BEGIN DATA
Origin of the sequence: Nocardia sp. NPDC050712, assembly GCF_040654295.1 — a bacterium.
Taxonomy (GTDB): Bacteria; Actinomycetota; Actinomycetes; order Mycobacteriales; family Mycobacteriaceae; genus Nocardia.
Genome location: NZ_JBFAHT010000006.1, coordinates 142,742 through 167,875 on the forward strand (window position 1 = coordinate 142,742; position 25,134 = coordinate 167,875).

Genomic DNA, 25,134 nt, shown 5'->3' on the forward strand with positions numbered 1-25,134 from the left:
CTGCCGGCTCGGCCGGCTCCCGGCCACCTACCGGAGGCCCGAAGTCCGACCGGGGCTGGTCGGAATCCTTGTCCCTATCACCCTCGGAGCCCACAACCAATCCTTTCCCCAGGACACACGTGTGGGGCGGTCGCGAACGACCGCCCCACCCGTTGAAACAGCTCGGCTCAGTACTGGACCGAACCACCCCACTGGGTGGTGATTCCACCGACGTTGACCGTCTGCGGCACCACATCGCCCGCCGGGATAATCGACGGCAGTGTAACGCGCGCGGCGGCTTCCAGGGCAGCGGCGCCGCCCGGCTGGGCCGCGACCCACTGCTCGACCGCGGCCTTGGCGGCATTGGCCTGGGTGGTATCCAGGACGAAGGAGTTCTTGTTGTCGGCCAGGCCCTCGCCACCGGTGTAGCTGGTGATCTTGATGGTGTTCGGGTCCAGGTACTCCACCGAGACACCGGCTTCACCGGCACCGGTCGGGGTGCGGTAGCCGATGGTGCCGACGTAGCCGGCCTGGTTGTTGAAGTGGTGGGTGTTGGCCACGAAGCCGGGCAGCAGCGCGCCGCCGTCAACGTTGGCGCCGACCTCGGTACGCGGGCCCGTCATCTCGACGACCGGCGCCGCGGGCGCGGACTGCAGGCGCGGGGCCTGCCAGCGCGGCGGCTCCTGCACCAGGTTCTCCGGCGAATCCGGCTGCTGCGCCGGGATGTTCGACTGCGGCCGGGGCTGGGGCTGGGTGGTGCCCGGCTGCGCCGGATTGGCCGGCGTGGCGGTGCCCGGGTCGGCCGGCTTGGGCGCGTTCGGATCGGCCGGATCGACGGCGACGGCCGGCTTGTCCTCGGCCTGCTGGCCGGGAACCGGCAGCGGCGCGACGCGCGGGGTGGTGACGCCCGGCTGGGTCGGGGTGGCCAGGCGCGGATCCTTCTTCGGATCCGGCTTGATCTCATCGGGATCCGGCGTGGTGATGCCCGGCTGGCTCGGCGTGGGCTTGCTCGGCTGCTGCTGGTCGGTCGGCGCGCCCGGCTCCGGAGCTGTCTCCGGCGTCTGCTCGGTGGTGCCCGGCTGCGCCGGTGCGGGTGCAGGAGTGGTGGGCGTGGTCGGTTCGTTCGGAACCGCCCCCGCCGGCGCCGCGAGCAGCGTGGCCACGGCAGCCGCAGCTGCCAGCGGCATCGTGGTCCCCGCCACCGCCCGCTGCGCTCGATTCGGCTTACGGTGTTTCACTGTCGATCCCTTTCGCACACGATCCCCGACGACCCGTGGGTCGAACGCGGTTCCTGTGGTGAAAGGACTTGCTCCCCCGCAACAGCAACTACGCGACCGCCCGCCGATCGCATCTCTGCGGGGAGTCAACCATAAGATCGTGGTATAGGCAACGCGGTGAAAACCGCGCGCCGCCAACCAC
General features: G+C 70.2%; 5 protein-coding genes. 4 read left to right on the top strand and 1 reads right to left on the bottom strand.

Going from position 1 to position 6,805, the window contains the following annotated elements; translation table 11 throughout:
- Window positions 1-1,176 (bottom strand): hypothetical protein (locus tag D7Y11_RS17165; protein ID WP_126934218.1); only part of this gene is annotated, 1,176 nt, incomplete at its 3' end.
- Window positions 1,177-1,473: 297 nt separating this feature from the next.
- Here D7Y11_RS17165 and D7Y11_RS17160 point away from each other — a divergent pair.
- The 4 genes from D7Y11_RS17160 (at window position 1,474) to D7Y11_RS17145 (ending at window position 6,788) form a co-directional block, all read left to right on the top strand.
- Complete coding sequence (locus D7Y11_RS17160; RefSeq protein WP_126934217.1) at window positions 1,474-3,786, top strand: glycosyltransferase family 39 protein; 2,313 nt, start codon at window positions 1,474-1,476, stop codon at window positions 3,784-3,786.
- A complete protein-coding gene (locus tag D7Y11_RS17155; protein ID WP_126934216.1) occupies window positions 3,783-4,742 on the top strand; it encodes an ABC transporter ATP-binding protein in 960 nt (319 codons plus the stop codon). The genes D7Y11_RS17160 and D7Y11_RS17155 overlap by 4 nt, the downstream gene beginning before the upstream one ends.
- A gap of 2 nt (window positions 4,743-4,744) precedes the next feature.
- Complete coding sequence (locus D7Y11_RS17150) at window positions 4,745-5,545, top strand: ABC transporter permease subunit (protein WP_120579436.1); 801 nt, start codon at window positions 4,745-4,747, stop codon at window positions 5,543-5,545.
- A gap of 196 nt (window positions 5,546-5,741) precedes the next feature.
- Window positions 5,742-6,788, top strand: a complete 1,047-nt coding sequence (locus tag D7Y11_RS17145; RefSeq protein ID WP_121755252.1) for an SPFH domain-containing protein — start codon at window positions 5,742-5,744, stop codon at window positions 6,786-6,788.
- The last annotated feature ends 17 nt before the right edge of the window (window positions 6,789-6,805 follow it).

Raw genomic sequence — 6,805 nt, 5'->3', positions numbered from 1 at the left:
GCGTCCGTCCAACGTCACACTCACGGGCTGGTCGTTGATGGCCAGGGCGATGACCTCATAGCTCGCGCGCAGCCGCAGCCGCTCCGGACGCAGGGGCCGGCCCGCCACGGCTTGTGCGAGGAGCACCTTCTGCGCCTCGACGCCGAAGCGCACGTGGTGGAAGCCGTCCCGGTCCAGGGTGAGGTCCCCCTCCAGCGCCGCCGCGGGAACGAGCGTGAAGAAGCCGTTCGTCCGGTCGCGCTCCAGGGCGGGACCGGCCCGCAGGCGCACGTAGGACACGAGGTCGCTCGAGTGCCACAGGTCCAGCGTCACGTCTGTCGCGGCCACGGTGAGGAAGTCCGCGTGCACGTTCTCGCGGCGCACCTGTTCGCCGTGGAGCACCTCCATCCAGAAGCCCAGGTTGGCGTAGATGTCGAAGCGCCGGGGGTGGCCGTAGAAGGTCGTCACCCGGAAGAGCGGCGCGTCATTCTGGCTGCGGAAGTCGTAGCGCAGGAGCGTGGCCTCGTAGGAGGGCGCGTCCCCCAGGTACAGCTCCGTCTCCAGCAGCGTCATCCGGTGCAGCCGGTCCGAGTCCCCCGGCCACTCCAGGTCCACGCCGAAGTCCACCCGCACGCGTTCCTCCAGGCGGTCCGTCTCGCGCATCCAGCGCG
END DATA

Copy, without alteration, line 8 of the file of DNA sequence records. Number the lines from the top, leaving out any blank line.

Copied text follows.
- Window positions 1-1,176 (bottom strand): hypothetical protein (locus tag D7Y11_RS17165; protein ID WP_126934218.1); only part of this gene is annotated, 1,176 nt, incomplete at its 3' end.